Big Eutsuk Lake, west of Burns Lake, back in the 1940s (Doug Van Tine photo/Lakes District News)

Big Eutsuk Lake, west of Burns Lake, back in the 1940s (Doug Van Tine photo/Lakes District News)

The beautiful wildlife of the Burns Lake area

Contributed by Doug Van Tine

It was about six miles to Sinclair Lake (Long Lake). The whole country changed here as it dumped into Tahtsa River, then east into the head of Ootsa. It was very shallow, marshland on both sides. Lots of red willow and meadows as far as you could see. It was nesting grounds for hundreds of thousands of geese and ducks. It was also calving grounds for moose in the spring, and wintering grounds in the winter.

When you came out of Sinclair Lake and hit the Tahtsa River, it was known as ‘The Forks’. If you went west up Tahtsa River it was all lowland, like the head of Ootsa, for miles it was all marshes and meadows.

It was about eight miles to Huckleberry Mountain; past it was the Troitsa River with excellent fishing. If you continued about four miles, you came to Tahtsa Lake. Again, like Pondosy, the water was turquoise, with mountains on both sides. Tahtsa was mostly rocky shorelines, running about 12 miles west again into the Coast Range. Spectacular scenery, although, because of the milky water, the only good fishing was on the Troitsa River. The area was a haven for mountain goats.

At the head of Ootsa Lake, the Tahtsa river meandered slowly into the lake. On the north side there was more than a mile of mud flats and wetlands, covered in red willow. There was a place there called ‘Soda Springs’ where the First Nations family of ‘Jimmy Andrews’ lived.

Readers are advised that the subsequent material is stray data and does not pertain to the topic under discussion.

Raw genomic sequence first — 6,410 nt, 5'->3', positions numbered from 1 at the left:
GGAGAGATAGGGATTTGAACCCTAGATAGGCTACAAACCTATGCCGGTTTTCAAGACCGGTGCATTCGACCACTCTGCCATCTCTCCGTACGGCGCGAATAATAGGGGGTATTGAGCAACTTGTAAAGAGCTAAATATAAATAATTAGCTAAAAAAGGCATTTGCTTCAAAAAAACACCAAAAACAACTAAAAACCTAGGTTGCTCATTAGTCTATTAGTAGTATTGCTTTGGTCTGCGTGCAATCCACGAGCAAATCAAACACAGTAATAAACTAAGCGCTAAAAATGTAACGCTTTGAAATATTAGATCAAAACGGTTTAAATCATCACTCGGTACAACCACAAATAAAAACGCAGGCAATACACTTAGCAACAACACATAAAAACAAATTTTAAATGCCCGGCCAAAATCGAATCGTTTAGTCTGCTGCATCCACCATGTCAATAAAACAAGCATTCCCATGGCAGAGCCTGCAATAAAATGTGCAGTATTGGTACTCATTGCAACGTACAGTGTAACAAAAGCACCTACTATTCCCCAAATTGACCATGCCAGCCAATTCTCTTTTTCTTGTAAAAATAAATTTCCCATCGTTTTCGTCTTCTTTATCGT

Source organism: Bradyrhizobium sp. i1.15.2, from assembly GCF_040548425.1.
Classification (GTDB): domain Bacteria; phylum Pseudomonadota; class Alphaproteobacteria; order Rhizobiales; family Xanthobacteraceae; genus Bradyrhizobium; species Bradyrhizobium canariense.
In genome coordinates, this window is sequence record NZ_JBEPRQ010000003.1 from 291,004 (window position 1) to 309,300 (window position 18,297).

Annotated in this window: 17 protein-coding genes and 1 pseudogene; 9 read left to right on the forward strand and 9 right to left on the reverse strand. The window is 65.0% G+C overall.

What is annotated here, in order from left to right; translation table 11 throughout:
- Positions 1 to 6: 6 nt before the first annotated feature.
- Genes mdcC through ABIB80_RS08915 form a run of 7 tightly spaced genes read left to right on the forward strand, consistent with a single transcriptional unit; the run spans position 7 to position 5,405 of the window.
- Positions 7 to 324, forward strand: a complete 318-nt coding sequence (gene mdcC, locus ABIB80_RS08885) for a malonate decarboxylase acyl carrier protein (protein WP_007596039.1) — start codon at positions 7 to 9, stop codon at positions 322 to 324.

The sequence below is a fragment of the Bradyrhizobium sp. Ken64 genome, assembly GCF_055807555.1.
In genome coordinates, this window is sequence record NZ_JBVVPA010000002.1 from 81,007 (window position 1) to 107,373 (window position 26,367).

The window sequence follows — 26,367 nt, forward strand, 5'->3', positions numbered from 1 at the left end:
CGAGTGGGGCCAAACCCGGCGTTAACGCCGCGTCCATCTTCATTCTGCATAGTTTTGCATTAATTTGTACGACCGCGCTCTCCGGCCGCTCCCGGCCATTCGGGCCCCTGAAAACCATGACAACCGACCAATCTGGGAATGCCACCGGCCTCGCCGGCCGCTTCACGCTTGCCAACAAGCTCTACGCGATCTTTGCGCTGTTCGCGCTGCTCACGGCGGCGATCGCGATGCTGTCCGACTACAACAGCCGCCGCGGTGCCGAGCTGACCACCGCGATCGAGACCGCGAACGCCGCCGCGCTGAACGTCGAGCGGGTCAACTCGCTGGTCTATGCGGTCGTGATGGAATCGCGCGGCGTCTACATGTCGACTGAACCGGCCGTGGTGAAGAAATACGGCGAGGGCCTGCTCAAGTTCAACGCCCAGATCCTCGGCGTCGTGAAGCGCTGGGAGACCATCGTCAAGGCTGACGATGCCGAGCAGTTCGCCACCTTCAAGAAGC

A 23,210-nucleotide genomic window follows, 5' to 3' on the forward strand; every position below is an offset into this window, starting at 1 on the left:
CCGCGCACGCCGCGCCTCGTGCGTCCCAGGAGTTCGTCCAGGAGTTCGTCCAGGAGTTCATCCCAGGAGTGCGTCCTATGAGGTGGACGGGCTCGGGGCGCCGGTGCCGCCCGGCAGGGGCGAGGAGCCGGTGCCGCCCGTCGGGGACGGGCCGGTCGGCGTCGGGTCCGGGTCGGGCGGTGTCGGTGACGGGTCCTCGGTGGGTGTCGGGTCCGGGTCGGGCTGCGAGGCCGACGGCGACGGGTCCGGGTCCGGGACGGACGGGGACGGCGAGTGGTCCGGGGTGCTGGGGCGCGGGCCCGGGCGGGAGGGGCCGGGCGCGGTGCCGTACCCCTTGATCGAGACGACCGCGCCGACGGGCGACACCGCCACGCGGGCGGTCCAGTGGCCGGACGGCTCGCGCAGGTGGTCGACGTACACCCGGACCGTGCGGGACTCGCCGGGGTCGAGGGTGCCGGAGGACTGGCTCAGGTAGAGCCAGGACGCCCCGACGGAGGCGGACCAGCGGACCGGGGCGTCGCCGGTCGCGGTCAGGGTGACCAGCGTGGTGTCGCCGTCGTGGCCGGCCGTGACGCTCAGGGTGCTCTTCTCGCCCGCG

Jimmy raised his family right there. He hunted, trapped and guided hunters; he netted Kokanee by the boatload, for the fox and mink farmers. They raised some animals and chickens. They lived totally off the land and asked nobody for anything. They were some of the most respected people in the country. He was one of the nicest men I’ve ever known.

Moving east on the lake on the south shore was a point called Windy Point. Very well named and it lived up to its name. But it also had a perfect shelter, a small calm lake fed by a narrow inlet from Ootsa. From Windy Point east along the south shore lived a few bachelors. There was speculation that perhaps they were hiding from the law. Max Enter was one of them.

The north side of the lake was mostly farmland and privately owned, with over 80 families that made a good living there. There were many beaches and sheltered coves and bays, the full length of Ootsa, as I mentioned earlier.


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Eddie Huband
Multimedia Reporter
eddie.huband@ldnews.net
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